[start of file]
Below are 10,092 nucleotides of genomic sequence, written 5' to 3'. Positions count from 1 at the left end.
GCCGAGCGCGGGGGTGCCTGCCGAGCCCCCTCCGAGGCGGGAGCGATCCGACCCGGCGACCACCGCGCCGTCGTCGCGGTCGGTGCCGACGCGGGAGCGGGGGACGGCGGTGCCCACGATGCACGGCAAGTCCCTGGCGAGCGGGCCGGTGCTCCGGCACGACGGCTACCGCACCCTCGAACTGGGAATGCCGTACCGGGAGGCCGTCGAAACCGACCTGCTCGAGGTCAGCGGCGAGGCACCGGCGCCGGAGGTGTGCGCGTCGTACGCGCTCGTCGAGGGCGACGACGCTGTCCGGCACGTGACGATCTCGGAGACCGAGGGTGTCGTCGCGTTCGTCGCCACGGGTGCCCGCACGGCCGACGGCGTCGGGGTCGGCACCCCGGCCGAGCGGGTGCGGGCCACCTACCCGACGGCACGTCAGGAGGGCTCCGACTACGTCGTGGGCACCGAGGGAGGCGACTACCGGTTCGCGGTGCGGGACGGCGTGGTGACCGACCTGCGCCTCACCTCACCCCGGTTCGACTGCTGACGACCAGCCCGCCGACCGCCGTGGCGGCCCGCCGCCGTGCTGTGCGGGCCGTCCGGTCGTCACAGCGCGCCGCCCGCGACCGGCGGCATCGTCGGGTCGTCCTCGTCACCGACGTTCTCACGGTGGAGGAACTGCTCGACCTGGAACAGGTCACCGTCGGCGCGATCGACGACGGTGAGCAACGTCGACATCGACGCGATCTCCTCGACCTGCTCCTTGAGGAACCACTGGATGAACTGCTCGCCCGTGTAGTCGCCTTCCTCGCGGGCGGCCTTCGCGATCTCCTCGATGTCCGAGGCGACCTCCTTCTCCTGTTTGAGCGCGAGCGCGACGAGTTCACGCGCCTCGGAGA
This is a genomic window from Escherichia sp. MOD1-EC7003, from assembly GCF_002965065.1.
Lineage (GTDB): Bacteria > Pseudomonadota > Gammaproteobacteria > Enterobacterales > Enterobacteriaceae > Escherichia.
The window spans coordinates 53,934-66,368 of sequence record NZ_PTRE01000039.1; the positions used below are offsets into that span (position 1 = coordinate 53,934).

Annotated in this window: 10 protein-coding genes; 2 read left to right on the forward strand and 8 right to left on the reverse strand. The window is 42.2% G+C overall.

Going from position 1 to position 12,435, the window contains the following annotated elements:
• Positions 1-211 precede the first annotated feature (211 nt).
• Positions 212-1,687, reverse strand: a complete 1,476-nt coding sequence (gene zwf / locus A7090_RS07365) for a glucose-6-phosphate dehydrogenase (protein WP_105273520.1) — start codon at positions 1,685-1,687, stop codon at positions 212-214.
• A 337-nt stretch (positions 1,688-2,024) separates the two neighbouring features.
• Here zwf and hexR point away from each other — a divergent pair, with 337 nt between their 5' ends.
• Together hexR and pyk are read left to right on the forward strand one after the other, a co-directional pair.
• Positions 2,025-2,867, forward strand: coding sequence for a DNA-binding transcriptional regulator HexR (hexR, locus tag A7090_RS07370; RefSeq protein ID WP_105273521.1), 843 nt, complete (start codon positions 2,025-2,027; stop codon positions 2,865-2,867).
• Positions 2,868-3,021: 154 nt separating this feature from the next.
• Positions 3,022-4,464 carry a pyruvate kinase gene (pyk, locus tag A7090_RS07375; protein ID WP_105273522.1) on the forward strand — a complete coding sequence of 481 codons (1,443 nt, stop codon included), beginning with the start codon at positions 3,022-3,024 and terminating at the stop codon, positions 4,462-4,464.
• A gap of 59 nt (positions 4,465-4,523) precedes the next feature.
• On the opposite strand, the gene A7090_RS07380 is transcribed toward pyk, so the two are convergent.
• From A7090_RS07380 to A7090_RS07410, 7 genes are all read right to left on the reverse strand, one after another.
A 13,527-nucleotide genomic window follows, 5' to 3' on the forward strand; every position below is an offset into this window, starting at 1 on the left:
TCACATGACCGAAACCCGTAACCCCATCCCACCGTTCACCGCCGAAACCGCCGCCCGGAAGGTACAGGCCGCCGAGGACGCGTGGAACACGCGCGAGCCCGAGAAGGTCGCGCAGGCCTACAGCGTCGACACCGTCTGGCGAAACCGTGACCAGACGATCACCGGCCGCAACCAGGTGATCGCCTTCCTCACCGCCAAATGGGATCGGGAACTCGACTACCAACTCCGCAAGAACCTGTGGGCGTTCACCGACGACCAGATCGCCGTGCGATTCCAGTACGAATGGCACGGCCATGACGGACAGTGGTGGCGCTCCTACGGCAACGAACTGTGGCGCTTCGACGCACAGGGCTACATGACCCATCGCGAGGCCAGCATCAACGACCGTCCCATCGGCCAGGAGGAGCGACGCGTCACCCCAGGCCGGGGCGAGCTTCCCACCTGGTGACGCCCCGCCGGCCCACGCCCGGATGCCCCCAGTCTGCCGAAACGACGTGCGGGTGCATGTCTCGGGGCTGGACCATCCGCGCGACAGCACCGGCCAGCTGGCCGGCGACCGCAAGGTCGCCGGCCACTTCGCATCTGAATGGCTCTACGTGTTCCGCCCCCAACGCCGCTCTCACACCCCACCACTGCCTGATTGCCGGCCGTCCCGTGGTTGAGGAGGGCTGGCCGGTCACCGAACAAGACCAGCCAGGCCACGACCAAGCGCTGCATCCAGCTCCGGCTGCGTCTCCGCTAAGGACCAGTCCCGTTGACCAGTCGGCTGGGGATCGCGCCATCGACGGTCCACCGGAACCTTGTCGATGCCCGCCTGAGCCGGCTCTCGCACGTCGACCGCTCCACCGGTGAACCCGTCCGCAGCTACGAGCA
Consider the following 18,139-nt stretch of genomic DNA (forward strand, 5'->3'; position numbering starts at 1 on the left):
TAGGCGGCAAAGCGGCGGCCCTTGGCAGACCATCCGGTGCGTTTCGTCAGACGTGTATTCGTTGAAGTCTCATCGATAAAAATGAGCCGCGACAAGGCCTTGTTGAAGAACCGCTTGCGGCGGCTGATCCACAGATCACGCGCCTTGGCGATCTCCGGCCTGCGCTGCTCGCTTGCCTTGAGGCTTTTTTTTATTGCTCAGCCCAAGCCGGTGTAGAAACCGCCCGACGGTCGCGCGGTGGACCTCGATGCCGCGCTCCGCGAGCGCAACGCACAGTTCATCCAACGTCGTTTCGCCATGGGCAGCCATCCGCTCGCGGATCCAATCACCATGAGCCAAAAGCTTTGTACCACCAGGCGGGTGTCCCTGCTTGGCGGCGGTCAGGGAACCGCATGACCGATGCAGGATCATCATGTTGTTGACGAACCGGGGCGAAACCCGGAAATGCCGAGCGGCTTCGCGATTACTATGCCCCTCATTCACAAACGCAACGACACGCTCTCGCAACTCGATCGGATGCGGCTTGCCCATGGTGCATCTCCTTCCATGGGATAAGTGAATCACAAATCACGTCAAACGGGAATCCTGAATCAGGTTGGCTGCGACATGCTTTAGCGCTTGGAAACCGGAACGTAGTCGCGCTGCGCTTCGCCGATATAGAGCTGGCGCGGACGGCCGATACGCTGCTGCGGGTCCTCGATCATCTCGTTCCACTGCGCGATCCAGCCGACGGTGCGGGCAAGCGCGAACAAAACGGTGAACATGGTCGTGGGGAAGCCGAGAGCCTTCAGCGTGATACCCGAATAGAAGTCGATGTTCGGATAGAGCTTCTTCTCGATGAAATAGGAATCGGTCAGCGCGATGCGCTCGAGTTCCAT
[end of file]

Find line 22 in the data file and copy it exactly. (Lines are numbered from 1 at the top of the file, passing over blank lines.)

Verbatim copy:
TAGGCGGCAAAGCGGCGGCCCTTGGCAGACCATCCGGTGCGTTTCGTCAGACGTGTATTCGTTGAAGTCTCATCGATAAAAATGAGCCGCGACAAGGCCTTGTTGAAGAACCGCTTGCGGCGGCTGATCCACAGATCACGCGCCTTGGCGATCTCCGGCCTGCGCTGCTCGCTTGCCTTGAGGCTTTTTTTTATTGCTCAGCCCAAGCCGGTGTAGAAACCGCCCGACGGTCGCGCGGTGGACCTCGATGCCGCGCTCCGCGAGCGCAACGCACAGTTCATCCAACGTCGTTTCGCCATGGGCAGCCATCCGCTCGCGGATCCAATCACCATGAGCCAAAAGCTTTGTACCACCAGGCGGGTGTCCCTGCTTGGCGGCGGTCAGGGAACCGCATGACCGATGCAGGATCATCATGTTGTTGACGAACCGGGGCGAAACCCGGAAATGCCGAGCGGCTTCGCGATTACTATGCCCCTCATTCACAAACGCAACGACACGCTCTCGCAACTCGATCGGATGCGGCTTGCCCATGGTGCATCTCCTTCCATGGGATAAGTGAATCACAAATCACGTCAAACGGGAATCCTGAATCAGGTTGGCTGCGACATGCTTTAGCGCTTGGAAACCGGAACGTAGTCGCGCTGCGCTTCGCCGATATAGAGCTGGCGCGGACGGCCGATACGCTGCTGCGGGTCCTCGATCATCTCGTTCCACTGCGCGATCCAGCCGACGGTGCGGGCAAGCGCGAACAAAACGGTGAACATGGTCGTGGGGAAGCCGAGAGCCTTCAGCGTGATACCCGAATAGAAGTCGATGTTCGGATAGAGCTTCTTCTCGATGAAATAGGAATCGGTCAGCGCGATGCGCTCGAGTTCCAT